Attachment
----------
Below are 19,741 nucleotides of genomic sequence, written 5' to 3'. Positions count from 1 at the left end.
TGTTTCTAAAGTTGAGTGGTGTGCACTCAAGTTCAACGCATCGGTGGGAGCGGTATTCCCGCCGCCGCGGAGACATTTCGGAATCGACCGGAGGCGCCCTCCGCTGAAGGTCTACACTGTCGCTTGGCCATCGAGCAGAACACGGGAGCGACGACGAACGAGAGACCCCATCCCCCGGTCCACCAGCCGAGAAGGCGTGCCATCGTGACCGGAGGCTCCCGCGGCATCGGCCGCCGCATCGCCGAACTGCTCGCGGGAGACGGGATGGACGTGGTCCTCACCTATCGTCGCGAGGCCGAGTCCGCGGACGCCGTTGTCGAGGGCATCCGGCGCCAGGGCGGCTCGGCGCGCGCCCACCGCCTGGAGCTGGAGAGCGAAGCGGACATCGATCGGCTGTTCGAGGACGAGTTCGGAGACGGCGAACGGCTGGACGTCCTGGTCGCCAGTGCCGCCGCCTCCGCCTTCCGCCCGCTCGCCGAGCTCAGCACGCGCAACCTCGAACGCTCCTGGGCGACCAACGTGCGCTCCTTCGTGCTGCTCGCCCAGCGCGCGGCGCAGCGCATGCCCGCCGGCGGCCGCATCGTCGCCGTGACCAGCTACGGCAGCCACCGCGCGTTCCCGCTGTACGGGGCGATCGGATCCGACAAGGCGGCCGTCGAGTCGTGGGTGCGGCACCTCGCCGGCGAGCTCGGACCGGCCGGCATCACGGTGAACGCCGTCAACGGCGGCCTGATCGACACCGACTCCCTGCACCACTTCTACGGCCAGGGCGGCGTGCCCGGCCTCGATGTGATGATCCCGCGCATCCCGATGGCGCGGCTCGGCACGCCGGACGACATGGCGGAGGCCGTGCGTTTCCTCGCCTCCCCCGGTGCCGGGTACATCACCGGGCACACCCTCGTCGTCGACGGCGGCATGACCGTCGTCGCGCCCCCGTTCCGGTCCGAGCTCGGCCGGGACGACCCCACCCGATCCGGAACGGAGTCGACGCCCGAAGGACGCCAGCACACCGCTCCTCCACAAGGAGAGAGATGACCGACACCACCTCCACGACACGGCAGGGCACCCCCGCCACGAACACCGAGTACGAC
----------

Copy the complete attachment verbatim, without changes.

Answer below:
Below are 19,741 nucleotides of genomic sequence, written 5' to 3'. Positions count from 1 at the left end.
TGTTTCTAAAGTTGAGTGGTGTGCACTCAAGTTCAACGCATCGGTGGGAGCGGTATTCCCGCCGCCGCGGAGACATTTCGGAATCGACCGGAGGCGCCCTCCGCTGAAGGTCTACACTGTCGCTTGGCCATCGAGCAGAACACGGGAGCGACGACGAACGAGAGACCCCATCCCCCGGTCCACCAGCCGAGAAGGCGTGCCATCGTGACCGGAGGCTCCCGCGGCATCGGCCGCCGCATCGCCGAACTGCTCGCGGGAGACGGGATGGACGTGGTCCTCACCTATCGTCGCGAGGCCGAGTCCGCGGACGCCGTTGTCGAGGGCATCCGGCGCCAGGGCGGCTCGGCGCGCGCCCACCGCCTGGAGCTGGAGAGCGAAGCGGACATCGATCGGCTGTTCGAGGACGAGTTCGGAGACGGCGAACGGCTGGACGTCCTGGTCGCCAGTGCCGCCGCCTCCGCCTTCCGCCCGCTCGCCGAGCTCAGCACGCGCAACCTCGAACGCTCCTGGGCGACCAACGTGCGCTCCTTCGTGCTGCTCGCCCAGCGCGCGGCGCAGCGCATGCCCGCCGGCGGCCGCATCGTCGCCGTGACCAGCTACGGCAGCCACCGCGCGTTCCCGCTGTACGGGGCGATCGGATCCGACAAGGCGGCCGTCGAGTCGTGGGTGCGGCACCTCGCCGGCGAGCTCGGACCGGCCGGCATCACGGTGAACGCCGTCAACGGCGGCCTGATCGACACCGACTCCCTGCACCACTTCTACGGCCAGGGCGGCGTGCCCGGCCTCGATGTGATGATCCCGCGCATCCCGATGGCGCGGCTCGGCACGCCGGACGACATGGCGGAGGCCGTGCGTTTCCTCGCCTCCCCCGGTGCCGGGTACATCACCGGGCACACCCTCGTCGTCGACGGCGGCATGACCGTCGTCGCGCCCCCGTTCCGGTCCGAGCTCGGCCGGGACGACCCCACCCGATCCGGAACGGAGTCGACGCCCGAAGGACGCCAGCACACCGCTCCTCCACAAGGAGAGAGATGACCGACACCACCTCCACGACACGGCAGGGCACCCCCGCCACGAACACCGAGTACGAC